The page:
'First behead your viper’: acquiring knowledge in Galen’s poison stories

King, Helen (2018). 'First behead your viper’: acquiring knowledge in Galen’s poison stories. In: Grell, Ole Peter; Cunningham, Andrew and Arrizabalaga, Jon eds. "It All Depends on the Dose": Poisons and Medicines in European History. Abingdon: Routledge, pp. 25–42.

URL: https://www.routledge.com/It-All-Depends-on-the-Do...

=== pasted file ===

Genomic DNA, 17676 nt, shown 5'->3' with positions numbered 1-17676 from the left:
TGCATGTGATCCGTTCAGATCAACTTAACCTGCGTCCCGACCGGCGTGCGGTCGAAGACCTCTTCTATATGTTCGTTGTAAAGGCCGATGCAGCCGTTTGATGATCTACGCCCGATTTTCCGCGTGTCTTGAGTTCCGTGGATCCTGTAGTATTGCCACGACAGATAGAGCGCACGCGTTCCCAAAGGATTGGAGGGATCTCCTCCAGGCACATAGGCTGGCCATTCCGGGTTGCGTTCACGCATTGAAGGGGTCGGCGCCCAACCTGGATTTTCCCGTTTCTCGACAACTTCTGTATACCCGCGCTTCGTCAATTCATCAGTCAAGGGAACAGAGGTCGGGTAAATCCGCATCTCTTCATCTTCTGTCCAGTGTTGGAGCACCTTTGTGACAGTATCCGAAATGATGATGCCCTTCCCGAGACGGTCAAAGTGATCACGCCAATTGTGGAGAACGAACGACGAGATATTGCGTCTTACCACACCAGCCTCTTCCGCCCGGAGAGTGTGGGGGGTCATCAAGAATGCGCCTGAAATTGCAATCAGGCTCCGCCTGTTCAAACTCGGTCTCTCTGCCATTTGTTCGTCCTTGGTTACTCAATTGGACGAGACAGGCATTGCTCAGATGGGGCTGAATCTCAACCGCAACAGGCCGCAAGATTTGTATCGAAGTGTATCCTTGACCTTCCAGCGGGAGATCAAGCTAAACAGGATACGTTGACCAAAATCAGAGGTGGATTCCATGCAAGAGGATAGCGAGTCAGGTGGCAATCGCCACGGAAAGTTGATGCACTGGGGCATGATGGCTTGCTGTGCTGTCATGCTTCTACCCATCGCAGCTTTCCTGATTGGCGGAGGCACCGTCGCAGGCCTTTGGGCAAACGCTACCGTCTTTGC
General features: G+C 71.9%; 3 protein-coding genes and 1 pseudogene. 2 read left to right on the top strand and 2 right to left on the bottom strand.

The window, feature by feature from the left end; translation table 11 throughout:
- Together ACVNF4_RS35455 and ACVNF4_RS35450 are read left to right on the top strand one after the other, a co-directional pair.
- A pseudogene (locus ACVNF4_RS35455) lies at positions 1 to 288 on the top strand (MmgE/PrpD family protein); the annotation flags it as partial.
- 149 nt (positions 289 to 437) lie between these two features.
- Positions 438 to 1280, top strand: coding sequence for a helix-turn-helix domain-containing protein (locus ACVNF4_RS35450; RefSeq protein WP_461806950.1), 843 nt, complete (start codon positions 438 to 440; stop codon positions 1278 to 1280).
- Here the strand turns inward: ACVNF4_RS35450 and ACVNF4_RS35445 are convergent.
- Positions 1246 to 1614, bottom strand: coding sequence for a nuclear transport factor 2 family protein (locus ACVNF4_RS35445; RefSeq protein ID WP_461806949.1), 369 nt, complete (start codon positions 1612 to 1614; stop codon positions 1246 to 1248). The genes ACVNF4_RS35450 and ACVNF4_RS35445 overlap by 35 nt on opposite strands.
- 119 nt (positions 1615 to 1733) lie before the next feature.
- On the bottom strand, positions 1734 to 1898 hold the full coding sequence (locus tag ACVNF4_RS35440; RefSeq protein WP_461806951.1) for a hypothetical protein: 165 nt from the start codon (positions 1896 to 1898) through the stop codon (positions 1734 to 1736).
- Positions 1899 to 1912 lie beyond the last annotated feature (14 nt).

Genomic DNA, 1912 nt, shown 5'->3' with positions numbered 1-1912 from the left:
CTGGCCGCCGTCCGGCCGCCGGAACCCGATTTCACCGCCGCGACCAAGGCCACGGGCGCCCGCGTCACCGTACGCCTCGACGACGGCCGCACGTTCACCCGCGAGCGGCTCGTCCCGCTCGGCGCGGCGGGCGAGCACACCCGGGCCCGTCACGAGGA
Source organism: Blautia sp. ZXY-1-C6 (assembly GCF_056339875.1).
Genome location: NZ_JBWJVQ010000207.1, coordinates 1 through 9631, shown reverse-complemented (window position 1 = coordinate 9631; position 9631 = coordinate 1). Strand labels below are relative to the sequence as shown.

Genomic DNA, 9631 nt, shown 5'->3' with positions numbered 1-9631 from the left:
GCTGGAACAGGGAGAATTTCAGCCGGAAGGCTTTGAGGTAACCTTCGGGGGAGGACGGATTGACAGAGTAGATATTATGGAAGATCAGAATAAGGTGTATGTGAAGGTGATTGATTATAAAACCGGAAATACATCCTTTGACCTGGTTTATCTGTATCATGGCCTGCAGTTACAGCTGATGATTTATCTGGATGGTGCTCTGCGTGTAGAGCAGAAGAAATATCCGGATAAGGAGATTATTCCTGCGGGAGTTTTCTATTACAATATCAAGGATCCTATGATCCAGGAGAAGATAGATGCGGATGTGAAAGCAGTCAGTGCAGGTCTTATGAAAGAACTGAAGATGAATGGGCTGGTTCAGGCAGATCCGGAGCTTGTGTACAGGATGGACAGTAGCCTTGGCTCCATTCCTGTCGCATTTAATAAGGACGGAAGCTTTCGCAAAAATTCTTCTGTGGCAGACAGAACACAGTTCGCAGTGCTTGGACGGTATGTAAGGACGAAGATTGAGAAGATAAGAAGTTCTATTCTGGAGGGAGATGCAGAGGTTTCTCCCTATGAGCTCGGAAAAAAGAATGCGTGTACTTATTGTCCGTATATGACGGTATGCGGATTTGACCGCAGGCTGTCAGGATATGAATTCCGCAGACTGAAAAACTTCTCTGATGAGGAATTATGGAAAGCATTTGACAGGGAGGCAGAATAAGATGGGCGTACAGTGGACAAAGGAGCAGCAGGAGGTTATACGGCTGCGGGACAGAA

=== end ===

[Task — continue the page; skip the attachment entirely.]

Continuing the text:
The work of Galen, the second-century ad physician, was highly influential in the history of understanding poisons. He combined and further developed the medical ideas of the writers of his favourite works of the Hippocratic corpus and of classical Greek philosophy. In the process, he developed the fullest form of humoral theory, which dominated Western medicine until the eighteenth century. He both drew on and transformed existing knowledge of poisons and antidotes: his writings also informed many later discussions of these topics. He worked in large urban centres of the early Roman Empire - Rome and Pergamum - but also travelled slowly by land across the vast expanse of that empire and witnessed peasant practices in situ as well as when country people came into the big city. He was well aware of both the traditional stories about how poisons and antidotes were discovered and the Roman "poisoning culture" of the century or so before him. He made antidotes and developed theories about their operation; eventually, as a physician to the imperial family, he was responsible for overseeing the production of the emperor's theriac, the multi-ingredient drug that contained substances that could be poisonous and that acted as both panacea and antidote. The "wild drug" was one answer to taming the wildness of poison, its name from the ancient Greek for "wild animal", evoking images of danger, pain and lack of control. In addition, Galen used the imagery of poisoning to explain how diseases more generally affected the body.

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